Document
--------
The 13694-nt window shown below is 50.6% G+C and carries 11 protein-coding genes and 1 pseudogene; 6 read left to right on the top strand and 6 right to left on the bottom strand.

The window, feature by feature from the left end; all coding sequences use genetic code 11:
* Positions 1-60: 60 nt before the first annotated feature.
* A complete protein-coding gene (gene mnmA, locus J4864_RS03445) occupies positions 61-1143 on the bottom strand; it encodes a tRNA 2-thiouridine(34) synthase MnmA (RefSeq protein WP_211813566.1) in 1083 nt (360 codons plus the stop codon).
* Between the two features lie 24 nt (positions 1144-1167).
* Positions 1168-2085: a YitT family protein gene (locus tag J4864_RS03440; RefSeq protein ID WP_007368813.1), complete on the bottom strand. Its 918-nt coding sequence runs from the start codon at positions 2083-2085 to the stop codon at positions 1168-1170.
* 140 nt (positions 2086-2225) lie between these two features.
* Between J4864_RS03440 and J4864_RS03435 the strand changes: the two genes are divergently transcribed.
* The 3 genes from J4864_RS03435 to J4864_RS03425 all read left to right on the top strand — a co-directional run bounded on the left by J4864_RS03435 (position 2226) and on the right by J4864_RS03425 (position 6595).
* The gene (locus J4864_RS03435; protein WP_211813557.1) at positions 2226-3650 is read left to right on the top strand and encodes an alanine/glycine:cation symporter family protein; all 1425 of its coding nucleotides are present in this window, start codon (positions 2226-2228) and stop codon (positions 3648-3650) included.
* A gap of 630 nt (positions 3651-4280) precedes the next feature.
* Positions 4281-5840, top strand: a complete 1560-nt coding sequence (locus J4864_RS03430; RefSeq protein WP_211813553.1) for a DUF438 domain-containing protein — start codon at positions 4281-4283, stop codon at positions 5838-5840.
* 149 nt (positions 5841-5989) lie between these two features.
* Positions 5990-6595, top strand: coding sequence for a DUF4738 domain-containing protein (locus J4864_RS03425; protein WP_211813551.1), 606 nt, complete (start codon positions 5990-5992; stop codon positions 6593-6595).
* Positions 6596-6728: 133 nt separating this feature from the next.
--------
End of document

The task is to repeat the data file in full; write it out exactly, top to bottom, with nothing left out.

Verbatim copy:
The 13694-nt window shown below is 50.6% G+C and carries 11 protein-coding genes and 1 pseudogene; 6 read left to right on the top strand and 6 right to left on the bottom strand.

The window, feature by feature from the left end; all coding sequences use genetic code 11:
* Positions 1-60: 60 nt before the first annotated feature.
* A complete protein-coding gene (gene mnmA, locus J4864_RS03445) occupies positions 61-1143 on the bottom strand; it encodes a tRNA 2-thiouridine(34) synthase MnmA (RefSeq protein WP_211813566.1) in 1083 nt (360 codons plus the stop codon).
* Between the two features lie 24 nt (positions 1144-1167).
* Positions 1168-2085: a YitT family protein gene (locus tag J4864_RS03440; RefSeq protein ID WP_007368813.1), complete on the bottom strand. Its 918-nt coding sequence runs from the start codon at positions 2083-2085 to the stop codon at positions 1168-1170.
* 140 nt (positions 2086-2225) lie between these two features.
* Between J4864_RS03440 and J4864_RS03435 the strand changes: the two genes are divergently transcribed.
* The 3 genes from J4864_RS03435 to J4864_RS03425 all read left to right on the top strand — a co-directional run bounded on the left by J4864_RS03435 (position 2226) and on the right by J4864_RS03425 (position 6595).
* The gene (locus J4864_RS03435; protein WP_211813557.1) at positions 2226-3650 is read left to right on the top strand and encodes an alanine/glycine:cation symporter family protein; all 1425 of its coding nucleotides are present in this window, start codon (positions 2226-2228) and stop codon (positions 3648-3650) included.
* A gap of 630 nt (positions 3651-4280) precedes the next feature.
* Positions 4281-5840, top strand: a complete 1560-nt coding sequence (locus J4864_RS03430; RefSeq protein WP_211813553.1) for a DUF438 domain-containing protein — start codon at positions 4281-4283, stop codon at positions 5838-5840.
* 149 nt (positions 5841-5989) lie between these two features.
* Positions 5990-6595, top strand: coding sequence for a DUF4738 domain-containing protein (locus J4864_RS03425; protein WP_211813551.1), 606 nt, complete (start codon positions 5990-5992; stop codon positions 6593-6595).
* Positions 6596-6728: 133 nt separating this feature from the next.